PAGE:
Tag Archives: knowledge

Integrated into a large choreography.

Reason, in the classical and Christian sense, is a whole way of life, not the simple and narrow mastery of certain techniques of martial manipulation, and certainly not the childish certitude that such mastery proves that only material realities exist. A rational life is one that integrates knowledge into large choreography of virtue, imagination, patience, prudence, humility and restraint. Reason is not only knowledge, but knowledge perfected in wisdom.

In Christian tradition, reason was praised as a high and precious thing, principally because it belonged intrinsically to the dignity of beings created in the divine image; and, this being so, it was assumed that reason is also always morality, and that charity is required for any mind to be fully rational. Even if one does not believe any of this, however, a rational life involves at least the ability to grasp what it is one does not know, and to recognize that what one does know may not be the only kind of genuine knowledge there is.

-David Bentley Hart, from Atheist Delusions

A need for rhythm, detachment, slowness.

mo read to children OF“I am quite convinced that the fundamental error of the contemporary man is his belief that thanks to technology –(telephone, Xerox, etc.)– he can squeeze into a given time much more than before, whereas it’s really impossible. Man becomes the slave of his always growing work. There is a need for rhythm, detachment, slowness. Why can’t students grasp all they’re taught? Because they do not have time to become conscious of, to come back to, what they heard, to let it really enter their minds. A contemporary student registers knowledge, but does not assimilate it; therefore that knowledge does not “produce” anything. A downpour of rain is immeasurably less useful for a drought than a thin, constant drizzle! But we are all the time under a thunderous downpour –of information, reports, knowledge, discussions, etc. And all of these flow around us, never sticking to us, immediately pushed away by the next deluge.”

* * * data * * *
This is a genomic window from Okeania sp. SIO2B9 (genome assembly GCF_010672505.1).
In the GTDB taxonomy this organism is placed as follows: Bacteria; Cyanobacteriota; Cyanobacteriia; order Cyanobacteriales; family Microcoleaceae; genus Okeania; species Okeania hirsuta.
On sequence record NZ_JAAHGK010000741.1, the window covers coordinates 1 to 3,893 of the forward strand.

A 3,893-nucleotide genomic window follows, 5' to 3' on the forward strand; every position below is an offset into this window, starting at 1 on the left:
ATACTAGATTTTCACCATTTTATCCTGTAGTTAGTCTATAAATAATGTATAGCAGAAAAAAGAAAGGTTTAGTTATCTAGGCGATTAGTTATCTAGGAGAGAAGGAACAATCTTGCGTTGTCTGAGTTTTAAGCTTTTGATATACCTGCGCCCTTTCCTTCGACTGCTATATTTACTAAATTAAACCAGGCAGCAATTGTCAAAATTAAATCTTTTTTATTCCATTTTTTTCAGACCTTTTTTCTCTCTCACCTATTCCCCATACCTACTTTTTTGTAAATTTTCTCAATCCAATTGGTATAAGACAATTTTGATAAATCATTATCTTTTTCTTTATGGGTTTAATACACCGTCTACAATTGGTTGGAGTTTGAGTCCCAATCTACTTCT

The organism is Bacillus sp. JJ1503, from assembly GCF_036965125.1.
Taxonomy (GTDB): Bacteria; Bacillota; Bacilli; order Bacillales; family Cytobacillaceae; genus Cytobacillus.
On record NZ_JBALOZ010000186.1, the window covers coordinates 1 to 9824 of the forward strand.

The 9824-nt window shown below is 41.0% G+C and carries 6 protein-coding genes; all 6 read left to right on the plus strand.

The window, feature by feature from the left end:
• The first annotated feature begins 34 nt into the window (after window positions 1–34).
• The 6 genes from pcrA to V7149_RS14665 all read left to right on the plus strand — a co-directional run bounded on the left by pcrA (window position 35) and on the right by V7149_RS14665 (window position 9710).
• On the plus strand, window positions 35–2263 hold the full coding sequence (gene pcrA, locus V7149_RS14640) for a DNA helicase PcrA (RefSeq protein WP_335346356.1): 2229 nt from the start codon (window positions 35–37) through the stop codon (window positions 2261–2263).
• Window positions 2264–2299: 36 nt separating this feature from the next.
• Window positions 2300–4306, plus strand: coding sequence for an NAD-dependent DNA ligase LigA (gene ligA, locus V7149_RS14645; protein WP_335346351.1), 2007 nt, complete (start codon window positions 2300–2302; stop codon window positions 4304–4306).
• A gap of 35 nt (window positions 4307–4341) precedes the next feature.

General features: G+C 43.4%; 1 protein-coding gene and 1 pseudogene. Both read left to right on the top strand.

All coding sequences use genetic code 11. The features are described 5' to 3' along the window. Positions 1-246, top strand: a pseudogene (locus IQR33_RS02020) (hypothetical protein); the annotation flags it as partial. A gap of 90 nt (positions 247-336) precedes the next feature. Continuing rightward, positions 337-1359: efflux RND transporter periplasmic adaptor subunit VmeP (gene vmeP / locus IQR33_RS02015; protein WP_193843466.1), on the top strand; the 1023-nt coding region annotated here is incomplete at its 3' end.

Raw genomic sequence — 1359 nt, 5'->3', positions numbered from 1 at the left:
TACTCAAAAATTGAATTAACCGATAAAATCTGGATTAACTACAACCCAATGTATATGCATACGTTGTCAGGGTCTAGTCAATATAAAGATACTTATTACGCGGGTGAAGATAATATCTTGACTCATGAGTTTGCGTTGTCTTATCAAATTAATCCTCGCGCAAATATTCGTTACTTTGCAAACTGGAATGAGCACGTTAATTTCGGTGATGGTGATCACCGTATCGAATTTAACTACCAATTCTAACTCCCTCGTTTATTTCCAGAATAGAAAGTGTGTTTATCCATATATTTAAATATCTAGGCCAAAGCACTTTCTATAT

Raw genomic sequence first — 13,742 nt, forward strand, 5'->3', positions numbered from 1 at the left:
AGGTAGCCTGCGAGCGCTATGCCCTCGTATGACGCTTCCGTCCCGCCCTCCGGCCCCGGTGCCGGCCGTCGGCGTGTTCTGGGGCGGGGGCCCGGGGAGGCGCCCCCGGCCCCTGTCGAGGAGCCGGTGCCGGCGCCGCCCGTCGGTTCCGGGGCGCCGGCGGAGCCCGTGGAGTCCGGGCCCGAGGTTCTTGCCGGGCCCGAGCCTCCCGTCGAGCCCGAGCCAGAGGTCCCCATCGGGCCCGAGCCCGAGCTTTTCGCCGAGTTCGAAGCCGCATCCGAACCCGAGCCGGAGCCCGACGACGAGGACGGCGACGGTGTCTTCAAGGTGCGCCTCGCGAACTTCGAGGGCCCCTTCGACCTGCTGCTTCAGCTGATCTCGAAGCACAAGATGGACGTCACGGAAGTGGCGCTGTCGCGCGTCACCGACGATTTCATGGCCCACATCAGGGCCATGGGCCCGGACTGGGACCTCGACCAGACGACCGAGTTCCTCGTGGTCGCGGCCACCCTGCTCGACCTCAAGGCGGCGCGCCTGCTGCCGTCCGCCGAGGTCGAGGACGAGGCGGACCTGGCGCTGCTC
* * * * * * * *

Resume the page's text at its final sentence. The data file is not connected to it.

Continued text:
-Alexander Schmemann, 1977, from Journals

A beginning in June and forever.

From St. Nikolai’s Prologue for today:

“The fear of the Lord is the beginning of wisdom” (Proverbs 1:7).

If someone knew the number of stars in the heavens and the names of the fish in the sea and the amount of the grass in the field and the habits of the beasts in the forest, but did not have the fear of God, his knowledge would be as water in a sieve. And his knowledge would make him a greater coward in the face of death than the completely ignorant.

If someone could guess all the thoughts of mankind and foretell the fate of mankind and reveal every mystery that the earth conceals in its depths, but did not have the fear of God, his knowledge would be as milk poured into an unclean container, by which all the milk would be spoiled. And, in the hour of his death, his wisdom would not shine even as much as a piece of charcoal without a flame, but would make the night of his death even darker.

The fear of the Lord is the beginning of wisdom….

….The fear of God is the salt of all piety. If there is no such salt then all of our piety is insipid and lax. The fear of God girds the loins, girdles the stomach, makes the heart sober, restrains the mind, and flogs self-will. Where is repentance without the fear of God? Where is humility? Where is restraint? Where is chastity? Where is patience? Where is service and obedience?

O my brethren, let us embrace this word as the holy truth: The fear of the Lord is the beginning of wisdom. O Lord Almighty, implant Your fear in our hearts.

–St. Nikolai Velimirovich, Homily for June 1 from The Prologue of Ohrid